Use of Enzyme Interesterified (EIE) Shortenings in Bakery Applications
New white paper from Bunge Loders Croklaan looks at "Enhancing Bakery's Appeal"
A Modern Spin on an Age-Old Practice
For centuries, enzymes have been used extensively in food production to enhance a range of sensory and functional benefits, from imparting creaminess to yogurt and aiding in beer fermentation to improving the flavor and color of bread. Today, enzymes are still an important tool for the food industry and offer a broad range of benefits. Naturally derived enzymes called lipases, for instance, can benefit bakery shortenings by introducing sought-after sensory and functionality characteristics.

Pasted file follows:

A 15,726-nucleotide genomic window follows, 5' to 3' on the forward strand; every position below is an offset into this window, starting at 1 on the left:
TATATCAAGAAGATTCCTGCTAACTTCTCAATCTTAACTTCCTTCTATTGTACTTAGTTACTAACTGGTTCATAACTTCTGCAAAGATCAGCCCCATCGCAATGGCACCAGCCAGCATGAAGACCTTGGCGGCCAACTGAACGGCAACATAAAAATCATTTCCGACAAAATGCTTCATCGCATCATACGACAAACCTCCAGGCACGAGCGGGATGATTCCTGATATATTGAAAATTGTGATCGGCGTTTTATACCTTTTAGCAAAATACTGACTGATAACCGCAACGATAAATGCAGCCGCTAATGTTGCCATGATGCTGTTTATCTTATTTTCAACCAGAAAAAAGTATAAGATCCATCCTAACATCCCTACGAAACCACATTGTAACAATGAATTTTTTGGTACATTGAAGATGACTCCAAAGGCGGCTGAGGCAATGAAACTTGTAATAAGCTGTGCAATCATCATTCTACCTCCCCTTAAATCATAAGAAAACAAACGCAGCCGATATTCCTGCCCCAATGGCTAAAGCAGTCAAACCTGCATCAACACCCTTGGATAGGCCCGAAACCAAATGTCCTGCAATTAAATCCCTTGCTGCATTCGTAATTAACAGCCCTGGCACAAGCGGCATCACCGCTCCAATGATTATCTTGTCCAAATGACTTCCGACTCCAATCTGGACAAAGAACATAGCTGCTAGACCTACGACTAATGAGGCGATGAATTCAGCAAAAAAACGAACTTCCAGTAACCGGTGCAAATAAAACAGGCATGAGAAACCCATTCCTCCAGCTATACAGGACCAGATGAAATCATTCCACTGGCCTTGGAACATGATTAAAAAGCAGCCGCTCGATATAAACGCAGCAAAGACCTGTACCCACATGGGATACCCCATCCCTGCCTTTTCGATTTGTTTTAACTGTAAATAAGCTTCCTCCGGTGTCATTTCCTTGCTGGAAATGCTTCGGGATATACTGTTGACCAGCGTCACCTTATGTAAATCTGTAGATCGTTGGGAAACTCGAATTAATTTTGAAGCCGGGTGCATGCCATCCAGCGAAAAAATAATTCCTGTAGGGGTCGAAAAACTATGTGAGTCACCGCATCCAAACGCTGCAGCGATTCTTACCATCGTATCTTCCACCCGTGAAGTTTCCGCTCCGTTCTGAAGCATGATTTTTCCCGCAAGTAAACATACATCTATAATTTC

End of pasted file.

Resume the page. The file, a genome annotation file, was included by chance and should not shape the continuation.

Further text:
The first generation of shortenings to utilize enzymes delivered great benefits using soybean oil as a base. This included a smooth texture, creamy mouthfeel, elimination of posthardening, and workability across a wide range of temperatures. The current generation leverages the rising supply of high-oleic soybean oil to help amplify many of the same benefits, while also providing greater stability. These premium shortenings made from soybean and high-oleic soybean oils are called enzyme interesterified (EIE) shortenings, and they provide a great look, feel, and functionality across many bakery applications.